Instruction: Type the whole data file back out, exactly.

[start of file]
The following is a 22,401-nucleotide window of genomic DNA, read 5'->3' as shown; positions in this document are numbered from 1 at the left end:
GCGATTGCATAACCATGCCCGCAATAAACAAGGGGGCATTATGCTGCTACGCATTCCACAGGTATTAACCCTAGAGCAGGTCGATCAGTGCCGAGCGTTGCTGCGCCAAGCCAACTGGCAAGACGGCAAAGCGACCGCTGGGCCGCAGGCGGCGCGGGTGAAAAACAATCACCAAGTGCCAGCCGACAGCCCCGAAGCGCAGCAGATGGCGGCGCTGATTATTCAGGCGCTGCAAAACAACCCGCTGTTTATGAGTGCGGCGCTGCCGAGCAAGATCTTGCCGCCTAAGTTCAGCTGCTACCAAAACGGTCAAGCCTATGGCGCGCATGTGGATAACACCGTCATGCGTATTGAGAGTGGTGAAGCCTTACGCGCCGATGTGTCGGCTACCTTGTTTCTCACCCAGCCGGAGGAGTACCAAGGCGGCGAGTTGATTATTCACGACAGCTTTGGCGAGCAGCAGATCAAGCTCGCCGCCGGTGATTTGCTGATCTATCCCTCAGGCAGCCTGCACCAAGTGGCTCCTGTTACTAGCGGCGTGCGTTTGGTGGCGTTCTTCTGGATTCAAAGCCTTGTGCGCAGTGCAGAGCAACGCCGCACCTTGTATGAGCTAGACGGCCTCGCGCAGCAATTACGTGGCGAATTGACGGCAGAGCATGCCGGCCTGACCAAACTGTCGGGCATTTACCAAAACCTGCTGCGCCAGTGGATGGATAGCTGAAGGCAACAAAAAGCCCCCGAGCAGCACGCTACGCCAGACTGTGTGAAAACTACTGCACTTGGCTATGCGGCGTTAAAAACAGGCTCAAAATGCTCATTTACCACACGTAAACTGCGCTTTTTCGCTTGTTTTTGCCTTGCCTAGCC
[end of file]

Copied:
The following is a 22,401-nucleotide window of genomic DNA, read 5'->3' as shown; positions in this document are numbered from 1 at the left end:
GCGATTGCATAACCATGCCCGCAATAAACAAGGGGGCATTATGCTGCTACGCATTCCACAGGTATTAACCCTAGAGCAGGTCGATCAGTGCCGAGCGTTGCTGCGCCAAGCCAACTGGCAAGACGGCAAAGCGACCGCTGGGCCGCAGGCGGCGCGGGTGAAAAACAATCACCAAGTGCCAGCCGACAGCCCCGAAGCGCAGCAGATGGCGGCGCTGATTATTCAGGCGCTGCAAAACAACCCGCTGTTTATGAGTGCGGCGCTGCCGAGCAAGATCTTGCCGCCTAAGTTCAGCTGCTACCAAAACGGTCAAGCCTATGGCGCGCATGTGGATAACACCGTCATGCGTATTGAGAGTGGTGAAGCCTTACGCGCCGATGTGTCGGCTACCTTGTTTCTCACCCAGCCGGAGGAGTACCAAGGCGGCGAGTTGATTATTCACGACAGCTTTGGCGAGCAGCAGATCAAGCTCGCCGCCGGTGATTTGCTGATCTATCCCTCAGGCAGCCTGCACCAAGTGGCTCCTGTTACTAGCGGCGTGCGTTTGGTGGCGTTCTTCTGGATTCAAAGCCTTGTGCGCAGTGCAGAGCAACGCCGCACCTTGTATGAGCTAGACGGCCTCGCGCAGCAATTACGTGGCGAATTGACGGCAGAGCATGCCGGCCTGACCAAACTGTCGGGCATTTACCAAAACCTGCTGCGCCAGTGGATGGATAGCTGAAGGCAACAAAAAGCCCCCGAGCAGCACGCTACGCCAGACTGTGTGAAAACTACTGCACTTGGCTATGCGGCGTTAAAAACAGGCTCAAAATGCTCATTTACCACACGTAAACTGCGCTTTTTCGCTTGTTTTTGCCTTGCCTAGCC